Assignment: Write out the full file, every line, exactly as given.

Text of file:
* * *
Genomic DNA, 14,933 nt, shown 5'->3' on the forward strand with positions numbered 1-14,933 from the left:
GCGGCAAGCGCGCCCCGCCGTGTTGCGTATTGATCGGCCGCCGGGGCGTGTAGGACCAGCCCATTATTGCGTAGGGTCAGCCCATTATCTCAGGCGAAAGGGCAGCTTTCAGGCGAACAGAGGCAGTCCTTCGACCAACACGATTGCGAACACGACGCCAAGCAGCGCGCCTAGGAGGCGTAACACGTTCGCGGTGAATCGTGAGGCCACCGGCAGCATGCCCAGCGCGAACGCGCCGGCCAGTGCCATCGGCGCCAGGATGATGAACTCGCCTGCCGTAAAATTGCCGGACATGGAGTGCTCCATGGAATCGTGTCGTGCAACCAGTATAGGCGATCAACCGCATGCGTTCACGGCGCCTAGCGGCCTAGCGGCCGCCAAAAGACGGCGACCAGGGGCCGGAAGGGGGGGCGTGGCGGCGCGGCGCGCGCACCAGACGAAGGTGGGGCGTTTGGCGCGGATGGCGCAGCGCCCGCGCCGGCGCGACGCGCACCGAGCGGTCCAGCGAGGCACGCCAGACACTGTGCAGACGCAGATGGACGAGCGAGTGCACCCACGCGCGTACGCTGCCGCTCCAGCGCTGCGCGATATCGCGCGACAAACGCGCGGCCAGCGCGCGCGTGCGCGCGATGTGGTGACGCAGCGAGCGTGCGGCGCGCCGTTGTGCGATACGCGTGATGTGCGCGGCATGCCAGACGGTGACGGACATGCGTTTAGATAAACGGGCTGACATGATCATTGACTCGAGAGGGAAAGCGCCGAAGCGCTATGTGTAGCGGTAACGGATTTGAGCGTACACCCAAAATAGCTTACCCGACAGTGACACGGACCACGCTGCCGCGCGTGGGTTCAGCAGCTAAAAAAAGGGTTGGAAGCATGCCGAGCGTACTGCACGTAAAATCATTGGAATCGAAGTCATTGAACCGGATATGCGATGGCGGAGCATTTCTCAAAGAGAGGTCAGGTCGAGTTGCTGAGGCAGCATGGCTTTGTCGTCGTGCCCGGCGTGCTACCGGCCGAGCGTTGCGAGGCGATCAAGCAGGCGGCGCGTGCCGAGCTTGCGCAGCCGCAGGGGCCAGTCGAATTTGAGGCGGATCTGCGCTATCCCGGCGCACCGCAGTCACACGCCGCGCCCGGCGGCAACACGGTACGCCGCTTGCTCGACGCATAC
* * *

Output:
Genomic DNA, 14,933 nt, shown 5'->3' on the forward strand with positions numbered 1-14,933 from the left:
GCGGCAAGCGCGCCCCGCCGTGTTGCGTATTGATCGGCCGCCGGGGCGTGTAGGACCAGCCCATTATTGCGTAGGGTCAGCCCATTATCTCAGGCGAAAGGGCAGCTTTCAGGCGAACAGAGGCAGTCCTTCGACCAACACGATTGCGAACACGACGCCAAGCAGCGCGCCTAGGAGGCGTAACACGTTCGCGGTGAATCGTGAGGCCACCGGCAGCATGCCCAGCGCGAACGCGCCGGCCAGTGCCATCGGCGCCAGGATGATGAACTCGCCTGCCGTAAAATTGCCGGACATGGAGTGCTCCATGGAATCGTGTCGTGCAACCAGTATAGGCGATCAACCGCATGCGTTCACGGCGCCTAGCGGCCTAGCGGCCGCCAAAAGACGGCGACCAGGGGCCGGAAGGGGGGGCGTGGCGGCGCGGCGCGCGCACCAGACGAAGGTGGGGCGTTTGGCGCGGATGGCGCAGCGCCCGCGCCGGCGCGACGCGCACCGAGCGGTCCAGCGAGGCACGCCAGACACTGTGCAGACGCAGATGGACGAGCGAGTGCACCCACGCGCGTACGCTGCCGCTCCAGCGCTGCGCGATATCGCGCGACAAACGCGCGGCCAGCGCGCGCGTGCGCGCGATGTGGTGACGCAGCGAGCGTGCGGCGCGCCGTTGTGCGATACGCGTGATGTGCGCGGCATGCCAGACGGTGACGGACATGCGTTTAGATAAACGGGCTGACATGATCATTGACTCGAGAGGGAAAGCGCCGAAGCGCTATGTGTAGCGGTAACGGATTTGAGCGTACACCCAAAATAGCTTACCCGACAGTGACACGGACCACGCTGCCGCGCGTGGGTTCAGCAGCTAAAAAAAGGGTTGGAAGCATGCCGAGCGTACTGCACGTAAAATCATTGGAATCGAAGTCATTGAACCGGATATGCGATGGCGGAGCATTTCTCAAAGAGAGGTCAGGTCGAGTTGCTGAGGCAGCATGGCTTTGTCGTCGTGCCCGGCGTGCTACCGGCCGAGCGTTGCGAGGCGATCAAGCAGGCGGCGCGTGCCGAGCTTGCGCAGCCGCAGGGGCCAGTCGAATTTGAGGCGGATCTGCGCTATCCCGGCGCACCGCAGTCACACGCCGCGCCCGGCGGCAACACGGTACGCCGCTTGCTCGACGCATAC